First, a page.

Re: Limits of Captains authority
On the USNS Apache (my last sea going duty assignment) I was the CPOIC - Chief Petty Officer in Charge, as senior military on the ships assigned crew I was also the Officer in Charge.
If another group of military came aboard I was still the OIC regardless of rank or senority of the visitors (it happened all the time, especially SEAL and Mine warfare types. Some junior officers didn't get it and had to be shown the regulations and orders).
The ship was actually run by a civilian ships master, 1st mate and 14 other civilian crew. The officers of that crew down to the third mate could direct my actions but not order me to do things. Only I could order the military personnel in the performance of their duties. The military made every voyage /trip whatever for the years we were assigned, the civilians came and went - sometimes monthly, sometimes longer.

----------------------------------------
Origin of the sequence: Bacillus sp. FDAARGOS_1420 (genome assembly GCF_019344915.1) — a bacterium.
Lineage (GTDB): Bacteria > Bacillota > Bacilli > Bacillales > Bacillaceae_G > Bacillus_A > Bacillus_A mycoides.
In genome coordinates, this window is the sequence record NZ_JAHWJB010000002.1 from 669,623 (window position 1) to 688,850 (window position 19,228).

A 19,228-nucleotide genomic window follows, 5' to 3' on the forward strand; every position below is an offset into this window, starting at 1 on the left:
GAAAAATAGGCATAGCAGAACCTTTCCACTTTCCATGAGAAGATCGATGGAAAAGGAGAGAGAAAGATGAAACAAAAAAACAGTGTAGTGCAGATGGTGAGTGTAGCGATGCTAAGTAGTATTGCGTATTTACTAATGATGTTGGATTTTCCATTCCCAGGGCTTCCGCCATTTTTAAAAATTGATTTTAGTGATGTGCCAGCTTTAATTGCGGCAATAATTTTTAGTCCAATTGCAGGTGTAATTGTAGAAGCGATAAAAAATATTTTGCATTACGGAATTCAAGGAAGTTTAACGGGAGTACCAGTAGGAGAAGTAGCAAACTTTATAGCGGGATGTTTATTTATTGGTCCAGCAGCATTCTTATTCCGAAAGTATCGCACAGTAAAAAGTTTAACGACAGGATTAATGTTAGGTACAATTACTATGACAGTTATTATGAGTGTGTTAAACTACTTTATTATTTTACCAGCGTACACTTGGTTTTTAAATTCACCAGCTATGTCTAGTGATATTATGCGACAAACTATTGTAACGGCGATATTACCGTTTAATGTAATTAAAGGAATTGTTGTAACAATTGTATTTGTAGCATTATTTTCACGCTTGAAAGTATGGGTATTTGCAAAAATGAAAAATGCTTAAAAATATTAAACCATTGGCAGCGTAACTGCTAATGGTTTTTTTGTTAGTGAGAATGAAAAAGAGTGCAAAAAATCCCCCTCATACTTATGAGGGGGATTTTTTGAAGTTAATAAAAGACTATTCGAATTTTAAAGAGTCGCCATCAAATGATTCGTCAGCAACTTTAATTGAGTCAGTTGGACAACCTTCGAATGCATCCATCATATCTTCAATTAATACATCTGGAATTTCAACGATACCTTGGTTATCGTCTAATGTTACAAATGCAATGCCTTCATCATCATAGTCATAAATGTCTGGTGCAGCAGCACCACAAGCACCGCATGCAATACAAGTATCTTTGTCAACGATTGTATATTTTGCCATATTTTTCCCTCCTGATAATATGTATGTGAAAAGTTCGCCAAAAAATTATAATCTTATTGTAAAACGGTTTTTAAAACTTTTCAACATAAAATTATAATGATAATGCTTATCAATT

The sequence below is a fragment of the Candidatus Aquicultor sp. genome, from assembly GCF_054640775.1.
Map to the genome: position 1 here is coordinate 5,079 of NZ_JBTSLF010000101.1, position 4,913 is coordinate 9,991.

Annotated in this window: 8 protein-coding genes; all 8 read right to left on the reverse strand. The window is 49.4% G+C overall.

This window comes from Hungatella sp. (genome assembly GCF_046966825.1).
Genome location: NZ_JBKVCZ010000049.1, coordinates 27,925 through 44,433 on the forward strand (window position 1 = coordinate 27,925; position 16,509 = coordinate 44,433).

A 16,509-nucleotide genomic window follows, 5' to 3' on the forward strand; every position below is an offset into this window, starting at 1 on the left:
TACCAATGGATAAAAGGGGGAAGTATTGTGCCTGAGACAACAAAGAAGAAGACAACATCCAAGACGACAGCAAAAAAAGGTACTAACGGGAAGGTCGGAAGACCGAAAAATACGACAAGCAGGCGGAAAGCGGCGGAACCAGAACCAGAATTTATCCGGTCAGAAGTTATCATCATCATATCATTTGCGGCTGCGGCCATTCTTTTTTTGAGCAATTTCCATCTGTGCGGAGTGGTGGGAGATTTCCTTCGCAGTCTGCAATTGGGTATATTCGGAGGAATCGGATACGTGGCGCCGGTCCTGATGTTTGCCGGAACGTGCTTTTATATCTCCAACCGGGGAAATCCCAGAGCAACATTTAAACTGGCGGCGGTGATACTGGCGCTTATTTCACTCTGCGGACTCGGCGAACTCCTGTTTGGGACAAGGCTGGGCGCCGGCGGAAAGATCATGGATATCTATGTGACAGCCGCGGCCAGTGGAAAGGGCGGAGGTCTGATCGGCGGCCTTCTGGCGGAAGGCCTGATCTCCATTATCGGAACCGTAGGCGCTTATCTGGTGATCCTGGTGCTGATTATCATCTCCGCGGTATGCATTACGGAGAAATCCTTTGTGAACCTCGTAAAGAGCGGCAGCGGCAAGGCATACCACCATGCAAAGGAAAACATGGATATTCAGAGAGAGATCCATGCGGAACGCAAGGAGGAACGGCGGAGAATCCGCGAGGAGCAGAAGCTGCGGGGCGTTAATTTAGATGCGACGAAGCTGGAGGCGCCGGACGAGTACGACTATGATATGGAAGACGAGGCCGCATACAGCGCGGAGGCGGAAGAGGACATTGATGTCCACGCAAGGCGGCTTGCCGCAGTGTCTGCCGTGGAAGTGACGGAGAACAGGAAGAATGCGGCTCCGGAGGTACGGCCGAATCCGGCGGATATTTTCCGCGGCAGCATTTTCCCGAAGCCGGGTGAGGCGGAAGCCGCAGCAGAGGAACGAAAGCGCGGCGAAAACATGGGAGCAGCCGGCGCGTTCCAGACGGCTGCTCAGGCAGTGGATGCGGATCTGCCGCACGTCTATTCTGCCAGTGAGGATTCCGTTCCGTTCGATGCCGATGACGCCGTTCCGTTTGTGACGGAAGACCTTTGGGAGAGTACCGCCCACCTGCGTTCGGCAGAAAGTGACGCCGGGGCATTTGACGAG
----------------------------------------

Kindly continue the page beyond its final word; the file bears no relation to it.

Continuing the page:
As a USNS we were bound by USCG rules.
For a recreational vessel you can call me Person in Charge, Skipper, Admiral, Captain or just Chuck. I'm not licensed nor do I intend to ever be. I sail for pleasure not business.
I consider myself responsible for the safe operation of the boat and it's crew and quests, and that's not a transferable responsibility. If you ignore my directions regarding safety and operation of the boat then you become neither crew nor guest and are either a swimmer or dropped off at the nearest land fall.
I know I'm not always right and welcome discussion and input on all things sailing - but not when that conversation imperils the boat or crew (proper time and place).
Unfortunately 'get topless' doesn't have any logical safety or operational bearing. Nor does 'make me a sandwich' or 'refill my drink'.
Lessons learned are opportunities earned.